What about online sales? Online sales seem appealing, but when you look at the considerable extra setup costs, and the need to offer more models (compared to wholesale), the pressure on margins can be substantial. It also tends to undermine your wholesale distribution network. Don't get sucked into online sales, it's too small of a market to worry about at first. Later, if you have a massive capacity manufacturing base, you have the margin cushion that you can undercut your competitors and move effectively into online sales.
No amount of advertising or celebrity endorsement will help you as much as having a quality shoe at a low price. NOTHING else matters as much. So instead of spending $2 per pair on endorsements, cut the price by $2 if you wish. The effect on margins is the same, but you will sell more. And you need the volume.
When you start to win big in wholesale, your rivals will be lured into Private Label and Online sales. This will be the end of them. They will end up with mountains of unsold shoes. Then they will have to lower production. That raises costs massively, and then they will have to raise pricing to offset, making them even less competitive. It's a vicious trap you want to avoid.
A word about the number of styles and models to offer: adding a lot more models should only be done to larger plants. At some plants, the setup costs are too high to be offset by additional sales. You should never offer fewer than 100 or more than 350 models. Start with fewer (100 or so) and gradually add more as your market share supports.
The risk of this strategy lies in being highly leveraged at first. Keep in mind that your credit rating and image points only matter for the last few rounds, so use the early rounds as "loss leaders" here as you build the machine out.
You will need to borrow heavily to expand and upgrade your plants, especially for the LA plant. Because you will need to borrow, it is ESSENTIAL that you do not run out of cash and incur the penalty of an "emergency" loan. That will take away your ability to refinance (which is critical.)
The leverage can be managed if you are making smart risk assessments, cutting costs elsewhere, and monitoring your coverage metrics. A critical tool on the financial side: refinance every round. That means you pay off as much debt as you can by borrowing a new 10-year loan. Borrowing for 10 years will lower the principal payment, which improves the coverage ratio that contributes directly to credit rating.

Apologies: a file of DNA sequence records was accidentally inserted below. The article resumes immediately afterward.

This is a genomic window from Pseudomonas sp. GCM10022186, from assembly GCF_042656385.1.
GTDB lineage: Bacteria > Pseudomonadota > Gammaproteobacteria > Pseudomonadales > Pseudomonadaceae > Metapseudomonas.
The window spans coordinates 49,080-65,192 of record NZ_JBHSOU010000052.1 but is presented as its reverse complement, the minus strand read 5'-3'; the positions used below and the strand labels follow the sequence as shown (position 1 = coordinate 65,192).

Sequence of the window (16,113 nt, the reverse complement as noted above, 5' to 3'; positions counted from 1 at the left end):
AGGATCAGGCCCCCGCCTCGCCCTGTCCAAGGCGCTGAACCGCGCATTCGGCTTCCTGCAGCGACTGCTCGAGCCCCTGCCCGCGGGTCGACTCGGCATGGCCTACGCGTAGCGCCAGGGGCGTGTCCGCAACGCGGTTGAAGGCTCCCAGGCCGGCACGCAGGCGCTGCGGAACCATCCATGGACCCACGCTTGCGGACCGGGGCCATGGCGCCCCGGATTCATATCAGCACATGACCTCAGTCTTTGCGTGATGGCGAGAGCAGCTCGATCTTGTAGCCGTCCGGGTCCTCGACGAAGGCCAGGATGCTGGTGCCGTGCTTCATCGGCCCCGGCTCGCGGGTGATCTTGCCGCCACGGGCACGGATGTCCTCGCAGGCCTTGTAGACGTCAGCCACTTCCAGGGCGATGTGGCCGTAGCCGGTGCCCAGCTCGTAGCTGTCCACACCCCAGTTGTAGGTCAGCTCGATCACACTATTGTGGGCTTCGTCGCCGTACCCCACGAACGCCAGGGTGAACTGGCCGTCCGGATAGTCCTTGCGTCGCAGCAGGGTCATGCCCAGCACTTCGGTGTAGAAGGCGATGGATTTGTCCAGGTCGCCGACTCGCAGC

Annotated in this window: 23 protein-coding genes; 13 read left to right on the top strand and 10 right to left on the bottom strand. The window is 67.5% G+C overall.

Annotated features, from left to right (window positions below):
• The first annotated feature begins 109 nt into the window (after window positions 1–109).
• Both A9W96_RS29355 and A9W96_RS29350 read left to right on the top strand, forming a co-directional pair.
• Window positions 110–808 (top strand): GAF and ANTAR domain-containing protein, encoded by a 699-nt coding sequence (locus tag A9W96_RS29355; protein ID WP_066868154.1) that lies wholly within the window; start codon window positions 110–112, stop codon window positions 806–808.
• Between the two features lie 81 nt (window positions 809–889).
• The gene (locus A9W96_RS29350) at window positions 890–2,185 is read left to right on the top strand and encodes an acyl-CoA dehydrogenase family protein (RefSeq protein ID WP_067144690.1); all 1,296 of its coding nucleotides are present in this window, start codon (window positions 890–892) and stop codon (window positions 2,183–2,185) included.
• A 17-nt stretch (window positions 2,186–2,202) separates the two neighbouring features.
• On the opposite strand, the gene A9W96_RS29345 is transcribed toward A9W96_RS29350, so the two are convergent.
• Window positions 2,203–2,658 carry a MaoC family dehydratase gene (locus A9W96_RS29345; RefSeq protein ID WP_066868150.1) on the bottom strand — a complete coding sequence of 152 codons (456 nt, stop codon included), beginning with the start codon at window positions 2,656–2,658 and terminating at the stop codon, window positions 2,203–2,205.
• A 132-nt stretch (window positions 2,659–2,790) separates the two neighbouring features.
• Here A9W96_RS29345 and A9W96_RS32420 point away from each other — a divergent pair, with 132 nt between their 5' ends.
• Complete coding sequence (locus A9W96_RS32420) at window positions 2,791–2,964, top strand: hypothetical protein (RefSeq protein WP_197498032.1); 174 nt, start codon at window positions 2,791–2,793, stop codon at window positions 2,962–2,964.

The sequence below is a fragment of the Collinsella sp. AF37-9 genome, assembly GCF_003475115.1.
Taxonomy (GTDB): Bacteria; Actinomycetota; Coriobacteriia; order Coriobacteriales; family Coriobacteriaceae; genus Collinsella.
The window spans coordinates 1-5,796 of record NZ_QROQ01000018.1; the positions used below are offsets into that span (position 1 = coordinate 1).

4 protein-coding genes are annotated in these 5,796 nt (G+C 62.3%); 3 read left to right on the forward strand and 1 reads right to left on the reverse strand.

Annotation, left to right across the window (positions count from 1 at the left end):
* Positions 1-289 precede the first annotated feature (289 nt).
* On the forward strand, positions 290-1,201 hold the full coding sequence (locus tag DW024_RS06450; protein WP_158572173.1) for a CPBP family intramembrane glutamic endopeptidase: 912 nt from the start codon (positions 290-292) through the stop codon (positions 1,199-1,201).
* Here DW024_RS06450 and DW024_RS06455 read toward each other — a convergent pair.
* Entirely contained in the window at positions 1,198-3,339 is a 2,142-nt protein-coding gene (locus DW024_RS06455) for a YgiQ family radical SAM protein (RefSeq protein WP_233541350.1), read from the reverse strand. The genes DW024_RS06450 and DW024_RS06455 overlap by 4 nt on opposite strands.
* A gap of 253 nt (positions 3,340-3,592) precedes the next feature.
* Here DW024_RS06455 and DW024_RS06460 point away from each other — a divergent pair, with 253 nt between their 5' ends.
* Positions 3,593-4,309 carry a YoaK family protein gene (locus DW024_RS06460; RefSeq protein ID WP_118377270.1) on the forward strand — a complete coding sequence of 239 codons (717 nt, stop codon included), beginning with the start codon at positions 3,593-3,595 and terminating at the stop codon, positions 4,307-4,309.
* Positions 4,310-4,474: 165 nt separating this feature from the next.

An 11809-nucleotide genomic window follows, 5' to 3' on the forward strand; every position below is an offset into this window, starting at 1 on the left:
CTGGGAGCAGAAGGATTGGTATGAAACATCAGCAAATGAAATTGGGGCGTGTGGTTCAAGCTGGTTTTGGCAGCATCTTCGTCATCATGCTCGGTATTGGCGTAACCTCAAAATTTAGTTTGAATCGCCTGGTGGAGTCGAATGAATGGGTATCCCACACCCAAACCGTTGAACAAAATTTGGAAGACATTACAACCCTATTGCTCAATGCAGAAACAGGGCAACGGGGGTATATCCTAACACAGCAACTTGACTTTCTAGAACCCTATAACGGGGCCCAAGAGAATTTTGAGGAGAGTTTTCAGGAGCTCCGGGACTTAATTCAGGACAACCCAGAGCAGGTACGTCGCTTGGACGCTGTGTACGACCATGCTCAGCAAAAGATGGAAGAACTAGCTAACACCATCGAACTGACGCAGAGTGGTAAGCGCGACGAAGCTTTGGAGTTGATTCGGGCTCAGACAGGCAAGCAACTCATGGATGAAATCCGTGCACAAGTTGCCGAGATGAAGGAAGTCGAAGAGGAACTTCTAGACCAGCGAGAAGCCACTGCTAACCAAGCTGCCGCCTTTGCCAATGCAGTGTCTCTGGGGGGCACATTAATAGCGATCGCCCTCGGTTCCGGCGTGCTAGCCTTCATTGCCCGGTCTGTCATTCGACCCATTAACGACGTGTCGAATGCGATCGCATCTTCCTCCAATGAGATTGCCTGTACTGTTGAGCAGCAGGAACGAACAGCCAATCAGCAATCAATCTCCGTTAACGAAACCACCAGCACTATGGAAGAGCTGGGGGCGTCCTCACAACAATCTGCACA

You must repurchase as many shares as possible each round. This will soften the blow to your RoE as you lever up in the first few rounds, and it will pay off handsomely in later rounds. There are limits to how many shares can be repurchased in a round, and if you put it off thinking you can take a massive pile of cash and do a big repurchase later in the game, you'll be stuck. Also, since you are likely to have poor EPS and shareprice in the first two rounds, your costs of repurchasing will be less up front. If beneficial later, you can re-issue stock at a (hopefully) higher share price.
Remember, equity and debt are your capital structure. More debt means less equity and high RoE (a key scoring measure). Borrowing money for share repurchase is a good idea because your cost of equity is almost surely higher than your cost of debt.
Achieving a given SQ rating at the lowest cost is the name of the game. Look at your company's performance reports. If the cost of low quality is $2 per pair, but you are spending $5 on TQM efforts, you need to ask yourself why you are doing that. Spending $5 to solve a $2 problem makes no sense. However, you want to continuously be investing in SOME improvement effort, because the cost of quality may rise rapidly if you aren't spending at least a little on TQM/Six Sigma. Let the effect on SQ rating drive your overall TQM spend, don't worry about "investing for the future" as it is likely you will never recover $5 per pair (or whatever the maximum investment is).
Do note the cost of waste and workmanship on your Plant Operating Report, page 1. It will tell you at the bottom the cost (per pair) of your rejected pairs. In one year, one of your plants had a cost per pair of maybe $0.40. The cost per pair on "cumulative best practices" however, was $1.79. THIS IS WASTEFUL! Never spend $1.79 to solve a $0.40 problem.
The best way to lower the cost per pair of poor quality is to limit the number of models offered. Defect rates can go from being 2.3% at 100 models to over 8.5% at 500 models. The higher the SQ of the shoes you are making, the more expensive a defect is, because you are throwing away far more expensive materials. As you go higher in SQ, you may want to shy away from offering a huge number of models (350 or 500). Consider this excerpt from the guide:
Production run set-up costs per plant for branded footwear are $1 million for 50 models, $2.5 million for 100 models, $4
million for 150 models, $6.0 million for 200 models, $8 million for 250 models, $10.5 million for 350
models, and $14 million for 500 models. The size of the plant does not matter in determining
production run set-up costs, only the number of models produced at the plant.
Especially at very small plants, the setup costs for lots of models can be killer. Do not fall into this trap! Pushing out lots of models drives lots of cost and higher reject rates. If you have larger plants, you can offer more models, but only on large plants. Let's say you have a large-ish, 4 million capacity plant-- setting it up for 250 models will put $2 PER SHOE of cost into the product. But setting it up for 500 models will put $3.50 of cost per shoe into the product. But if your mega-plant is 12M capacity? Now the cost of even 350 models is less than $1/pr. Having more models is a competitive advantage, but NOT as effective as having a lower price for the same or higher quality. Until your plant capacity is large, the cost per pair of more models is not as effective as just cutting the price by the same amount.